You only need to be willing to do “Hands-Only” CPR. According to the American Heart Association, Hands-Only CPR has been shown to be as effective as conventional CPR in the first minutes of sudden cardiac arrest. Subscribers can also view active fire and emergency medical incidents and monitor emergency radio traffic.

Activities:

Welcome and introductions: Bobby Williams – Spokane Fire Chief

PulsePoint Origins and History: Bryan Collins – Spokane Valley Fire Chief

PulsePoint – Enhancing the chain of survival: Michael Metcalf, M.D. – EMS Council

Spokane County Combined Communications Center role in PulsePoint activations: Brian Schaeffer – Spokane Fire Assistant Chief

A personal story of survival: Survivor Speaker – Sudden Cardiac Arrest Foundation

On screen walkthrough of finding, downloading, installing, and configuring the app: Brian Schaeffer – Spokane Fire Assistant Chief

  • Find the app on the Apple App Store and Google Play.
  • Install the app.
  • Choose agency and alert options.
  • Learn about other features.

PulsePoint demonstration: With sudden cardiac arrest victim, PulsePoint activation, Good Samaritan response, AED acquisition, arrival of SVFD Paramedics and AMR, demonstration of Pit Crew CPR.

Closing Remarks: Bobby Williams – Spokane Fire Chief

Additionally there will be:

Knowledge experts on site to show event participants PulsePoint and help them install and configure the app on their phones and other devices.
Handouts discussing Early Activation, Early CPR, Early Defibrillation with the AED, Rapid Transport, Emergency Room and Hospital Care.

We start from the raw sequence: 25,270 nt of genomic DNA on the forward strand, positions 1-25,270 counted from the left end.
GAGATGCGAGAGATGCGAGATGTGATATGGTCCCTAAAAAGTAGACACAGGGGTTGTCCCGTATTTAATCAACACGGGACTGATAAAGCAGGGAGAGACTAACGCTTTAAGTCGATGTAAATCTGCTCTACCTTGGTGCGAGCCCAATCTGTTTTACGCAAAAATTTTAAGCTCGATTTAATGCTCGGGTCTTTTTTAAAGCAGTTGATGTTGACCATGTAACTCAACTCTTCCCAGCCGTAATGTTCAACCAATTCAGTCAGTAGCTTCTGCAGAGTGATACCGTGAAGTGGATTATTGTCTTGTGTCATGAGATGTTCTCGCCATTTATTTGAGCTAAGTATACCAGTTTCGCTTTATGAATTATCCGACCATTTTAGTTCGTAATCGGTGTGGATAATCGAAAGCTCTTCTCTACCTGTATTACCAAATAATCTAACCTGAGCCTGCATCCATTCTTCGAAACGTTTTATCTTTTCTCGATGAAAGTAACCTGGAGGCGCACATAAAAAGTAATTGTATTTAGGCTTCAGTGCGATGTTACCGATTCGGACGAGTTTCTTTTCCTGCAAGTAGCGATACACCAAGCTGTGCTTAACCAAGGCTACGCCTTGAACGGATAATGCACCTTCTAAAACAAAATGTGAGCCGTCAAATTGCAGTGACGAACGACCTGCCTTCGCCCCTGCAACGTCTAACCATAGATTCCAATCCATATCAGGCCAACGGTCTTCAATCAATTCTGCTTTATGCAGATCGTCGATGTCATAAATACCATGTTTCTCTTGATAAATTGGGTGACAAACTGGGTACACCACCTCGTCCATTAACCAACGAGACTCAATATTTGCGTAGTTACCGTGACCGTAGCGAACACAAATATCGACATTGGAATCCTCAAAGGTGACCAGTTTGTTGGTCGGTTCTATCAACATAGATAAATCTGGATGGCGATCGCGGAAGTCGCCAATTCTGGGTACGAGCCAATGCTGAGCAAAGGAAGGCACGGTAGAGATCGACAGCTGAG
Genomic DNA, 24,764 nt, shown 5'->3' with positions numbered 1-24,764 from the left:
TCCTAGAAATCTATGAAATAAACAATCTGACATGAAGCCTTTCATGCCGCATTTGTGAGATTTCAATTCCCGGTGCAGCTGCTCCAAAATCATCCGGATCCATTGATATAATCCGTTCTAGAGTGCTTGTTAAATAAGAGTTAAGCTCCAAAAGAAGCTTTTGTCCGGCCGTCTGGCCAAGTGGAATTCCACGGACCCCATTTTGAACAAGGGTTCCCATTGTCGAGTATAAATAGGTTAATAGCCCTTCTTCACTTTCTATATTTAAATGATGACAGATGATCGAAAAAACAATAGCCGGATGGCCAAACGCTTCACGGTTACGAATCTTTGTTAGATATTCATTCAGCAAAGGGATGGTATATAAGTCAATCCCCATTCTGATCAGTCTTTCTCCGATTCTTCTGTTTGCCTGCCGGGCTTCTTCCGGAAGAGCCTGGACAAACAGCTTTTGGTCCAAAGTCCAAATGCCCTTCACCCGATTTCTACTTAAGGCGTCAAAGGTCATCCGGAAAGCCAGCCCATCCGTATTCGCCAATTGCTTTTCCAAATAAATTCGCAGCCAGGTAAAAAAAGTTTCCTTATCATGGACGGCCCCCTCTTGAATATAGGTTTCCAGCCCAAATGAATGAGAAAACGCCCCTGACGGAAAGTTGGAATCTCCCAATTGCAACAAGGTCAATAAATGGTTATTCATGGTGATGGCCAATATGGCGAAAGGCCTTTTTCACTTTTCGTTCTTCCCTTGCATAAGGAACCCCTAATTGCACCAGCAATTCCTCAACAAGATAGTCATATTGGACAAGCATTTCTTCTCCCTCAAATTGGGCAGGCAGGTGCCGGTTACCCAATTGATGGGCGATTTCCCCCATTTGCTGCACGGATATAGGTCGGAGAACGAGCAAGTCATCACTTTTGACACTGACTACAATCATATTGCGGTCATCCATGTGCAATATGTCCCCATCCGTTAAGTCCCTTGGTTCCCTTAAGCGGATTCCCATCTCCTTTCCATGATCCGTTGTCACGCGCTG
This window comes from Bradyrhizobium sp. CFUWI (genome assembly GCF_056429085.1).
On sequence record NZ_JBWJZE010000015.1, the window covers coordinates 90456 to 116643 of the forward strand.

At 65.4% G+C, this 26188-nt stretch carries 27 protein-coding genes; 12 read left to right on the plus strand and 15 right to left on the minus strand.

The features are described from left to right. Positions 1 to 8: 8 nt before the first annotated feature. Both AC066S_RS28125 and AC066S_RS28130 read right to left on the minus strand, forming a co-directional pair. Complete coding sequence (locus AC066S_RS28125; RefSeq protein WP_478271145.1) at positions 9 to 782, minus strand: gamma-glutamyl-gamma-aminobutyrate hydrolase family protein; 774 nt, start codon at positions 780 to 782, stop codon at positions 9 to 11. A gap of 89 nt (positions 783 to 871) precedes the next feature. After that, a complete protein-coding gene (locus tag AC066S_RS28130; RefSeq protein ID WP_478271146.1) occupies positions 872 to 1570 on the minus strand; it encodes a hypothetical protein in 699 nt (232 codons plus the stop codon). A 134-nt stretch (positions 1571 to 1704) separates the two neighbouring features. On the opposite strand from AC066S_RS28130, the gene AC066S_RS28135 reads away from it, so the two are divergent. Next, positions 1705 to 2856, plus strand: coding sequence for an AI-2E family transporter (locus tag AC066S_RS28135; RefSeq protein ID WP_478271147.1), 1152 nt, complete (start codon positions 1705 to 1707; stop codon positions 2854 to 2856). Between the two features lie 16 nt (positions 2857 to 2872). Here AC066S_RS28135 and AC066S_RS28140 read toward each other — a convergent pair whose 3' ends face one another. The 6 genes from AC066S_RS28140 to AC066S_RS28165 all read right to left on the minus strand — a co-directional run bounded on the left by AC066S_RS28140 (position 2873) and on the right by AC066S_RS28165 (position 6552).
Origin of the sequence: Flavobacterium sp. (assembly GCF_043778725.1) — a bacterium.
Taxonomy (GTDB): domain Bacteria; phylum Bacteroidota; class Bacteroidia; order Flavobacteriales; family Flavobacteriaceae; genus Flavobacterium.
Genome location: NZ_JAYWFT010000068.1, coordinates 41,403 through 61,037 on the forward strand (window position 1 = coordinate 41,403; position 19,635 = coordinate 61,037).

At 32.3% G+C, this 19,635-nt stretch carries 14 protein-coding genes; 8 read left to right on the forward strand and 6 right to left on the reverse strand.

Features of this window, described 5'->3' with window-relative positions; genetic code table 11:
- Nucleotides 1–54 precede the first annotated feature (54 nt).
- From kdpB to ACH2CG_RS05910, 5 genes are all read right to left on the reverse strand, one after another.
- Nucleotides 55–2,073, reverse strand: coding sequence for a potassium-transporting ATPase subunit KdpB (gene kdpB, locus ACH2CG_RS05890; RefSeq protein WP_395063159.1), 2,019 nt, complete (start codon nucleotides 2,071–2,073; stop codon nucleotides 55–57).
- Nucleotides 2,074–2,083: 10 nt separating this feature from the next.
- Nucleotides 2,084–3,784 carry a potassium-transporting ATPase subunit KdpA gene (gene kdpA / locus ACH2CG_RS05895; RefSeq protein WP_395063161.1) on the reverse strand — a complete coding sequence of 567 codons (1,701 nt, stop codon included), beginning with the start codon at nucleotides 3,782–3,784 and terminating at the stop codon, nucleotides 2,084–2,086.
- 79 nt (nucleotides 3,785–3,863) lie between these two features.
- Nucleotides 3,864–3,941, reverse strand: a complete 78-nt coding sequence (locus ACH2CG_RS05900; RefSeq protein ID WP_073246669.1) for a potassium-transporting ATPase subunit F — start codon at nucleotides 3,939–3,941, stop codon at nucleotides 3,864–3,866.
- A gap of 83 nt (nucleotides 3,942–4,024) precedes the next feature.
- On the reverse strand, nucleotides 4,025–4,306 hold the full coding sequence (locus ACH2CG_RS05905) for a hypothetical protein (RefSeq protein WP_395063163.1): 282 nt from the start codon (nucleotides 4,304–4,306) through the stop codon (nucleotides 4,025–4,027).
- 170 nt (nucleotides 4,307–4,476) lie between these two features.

Heart healthy snacks and drinks for attendees.

Websites:

Home


http://www.spokanevalleyfire.com/
https://www.facebook.com/spokanefire

Full Story

January 15, 2014 | by

University Hospitals, East Side suburbs use PulsePoint app to enlist CPR-trained people to help first responders

The PulsePoint app lets any CPR-trained user know when there is an emergency within a quarter mile, and also provides the location of the nearest defibrillator. The app is coordinated with emergency dispatch centers and aims to get CPR to victims of cardiac arrest as quickly as possible, saving valuable minutes in an emergency.

CVD App ImageCLEVELAND, Ohio– If someone collapses in a public place and needs CPR, University Hospitals and an East Side 9-1-1 dispatch center are now using an app called PulsePoint to let ordinary citizens know about it, hoping that people with CPR training who are close at hand will step in until emergency workers arrive.

PulsePoint is a free app launched in 2009 after San Ramon Valley Fire Chief Richard Price watched his own fire department’s trucks arrive to a medical emergency at a store next to the deli where he was eating lunch. A man at the store had collapsed and needed CPR, but because it was a medical emergency, Price didn’t know about it.

“If it had been a big fire, they would have called me,” Price said. “But these calls happen all the time. Had I known, I probably could have made a difference, because I had a defibrillator in my car.” Fortunately, the man survived.

Price worked with engineering students at Northern Kentucky University to develop the app, and 500 cities in 16 states are now using it.

The PulsePoint system is incorporated into the 9-1-1 protocol: in an emergency in which a person suffers a sudden cardiac arrest in a public place, app users within a quarter-mile will receive a notification of the event and also see where the nearest automated external defibrillator (AED) is located. An AED is a portable device that checks the heart rhythm and can deliver an electric shock to restore a normal rhythm if necessary.

Daniel Ellenberger, director of the EMS training & Disaster Preparedness Institute at UH, brought the technology to Northeast Ohio after seeing it demonstrated at a conference last year. Columbus-area emergency dispatchers began using the notification system over the summer.

“I thought this would be a great fit for us with our mission,” Ellenberger said. “Before anyone is going to survive an out-of-hospital cardiac arrest, they have to have great CPR. We have to train people, but part of that is being notified that they’re needed.”

Read the full article by Brie Zeltner at The Plain Dealer.

Full Story